ARTICLE – To achieve net-zero emissions, environmentally-vulnerable countries must invest trillions of dollars in capacity-building and green infrastructure. To enable investments on this scale requires mandatory global frameworks for sustainable investment.
PARIS/WASHINGTON, DC – Next week’s United Nations Climate Change Conference (COP27) in Egypt will be the first such summit held on African soil since 2016. That makes the gathering an ideal setting for world leaders to deliver on their earlier promises and announce a comprehensive plan to mitigate the worst effects of climate change on countries in the Global South.
Providing developing countries with the financing they need to achieve net-zero emissions is crucial to realizing climate justice. Ensuring inclusive and sustainable growth will require investing trillions of dollars in clean energy and green infrastructure. But only through investment on this scale can we meet the 2015 Paris climate agreement’s central goal of limiting global warming to well below 2° Celsius, relative to pre-industrial levels.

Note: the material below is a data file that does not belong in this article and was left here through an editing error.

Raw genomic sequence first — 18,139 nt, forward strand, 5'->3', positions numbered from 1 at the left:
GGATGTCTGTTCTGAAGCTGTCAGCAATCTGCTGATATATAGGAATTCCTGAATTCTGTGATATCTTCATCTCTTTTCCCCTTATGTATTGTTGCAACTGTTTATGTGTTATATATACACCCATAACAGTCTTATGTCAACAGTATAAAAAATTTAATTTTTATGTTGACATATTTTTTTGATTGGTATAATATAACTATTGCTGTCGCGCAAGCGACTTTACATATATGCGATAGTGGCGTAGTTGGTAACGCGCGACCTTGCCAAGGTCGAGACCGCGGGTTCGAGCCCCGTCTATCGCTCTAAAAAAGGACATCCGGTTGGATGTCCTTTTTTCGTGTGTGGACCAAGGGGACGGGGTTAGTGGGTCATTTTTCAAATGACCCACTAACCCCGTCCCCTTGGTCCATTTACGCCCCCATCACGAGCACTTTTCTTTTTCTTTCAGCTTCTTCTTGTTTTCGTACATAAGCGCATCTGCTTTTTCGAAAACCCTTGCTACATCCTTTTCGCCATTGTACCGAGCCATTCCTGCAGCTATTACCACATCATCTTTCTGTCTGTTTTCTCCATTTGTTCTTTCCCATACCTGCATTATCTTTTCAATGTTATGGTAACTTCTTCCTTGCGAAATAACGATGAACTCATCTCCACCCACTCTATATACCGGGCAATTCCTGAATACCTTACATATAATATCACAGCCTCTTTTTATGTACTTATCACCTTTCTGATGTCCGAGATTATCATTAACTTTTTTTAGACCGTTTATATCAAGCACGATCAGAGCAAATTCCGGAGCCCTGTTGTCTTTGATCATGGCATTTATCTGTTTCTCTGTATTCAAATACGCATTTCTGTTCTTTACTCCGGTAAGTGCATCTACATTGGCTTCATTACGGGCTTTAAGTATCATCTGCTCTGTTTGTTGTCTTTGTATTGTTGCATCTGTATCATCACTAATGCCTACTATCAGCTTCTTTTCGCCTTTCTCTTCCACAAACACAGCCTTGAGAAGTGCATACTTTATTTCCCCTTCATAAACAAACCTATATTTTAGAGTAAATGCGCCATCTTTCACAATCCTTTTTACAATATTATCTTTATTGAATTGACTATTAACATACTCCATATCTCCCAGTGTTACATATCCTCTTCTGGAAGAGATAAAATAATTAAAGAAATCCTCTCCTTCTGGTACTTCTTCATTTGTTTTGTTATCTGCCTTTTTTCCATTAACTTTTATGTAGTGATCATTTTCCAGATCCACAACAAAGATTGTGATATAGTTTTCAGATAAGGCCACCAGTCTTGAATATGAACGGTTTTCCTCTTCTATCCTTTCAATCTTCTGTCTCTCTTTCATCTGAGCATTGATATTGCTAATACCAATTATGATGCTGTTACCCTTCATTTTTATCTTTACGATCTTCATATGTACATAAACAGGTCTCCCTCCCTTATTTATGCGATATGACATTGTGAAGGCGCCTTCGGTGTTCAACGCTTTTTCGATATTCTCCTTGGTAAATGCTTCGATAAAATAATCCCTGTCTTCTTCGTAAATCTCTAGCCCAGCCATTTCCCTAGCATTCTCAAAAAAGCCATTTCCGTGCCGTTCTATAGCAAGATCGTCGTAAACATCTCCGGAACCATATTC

Fortunately, since the Paris agreement was signed, institutional investors have become increasingly aware that climate change could significantly affect companies’ bottom lines and have incorporated ESG (environmental, social, and governance) and sustainability factors into their risk analyses and valuations.
But as important and commendable as these measures are, they are not enough. Developing global standards for climate-risk disclosure marks the next stage in the fight against climate change. To this end, we must merge today’s alphabet soup of differing ESG and sustainability guidelines into a single mandatory framework. The International Sustainability Standards Board (ISSB) and the European Union’s proposed Sustainability Reporting Standards (ESRS), which aim to create clear rules and criteria for ESG-related disclosures, are both steps in the right direction.
Find the entire article written by Bertrand Badré and Jingdong Hua on Project Syndicate.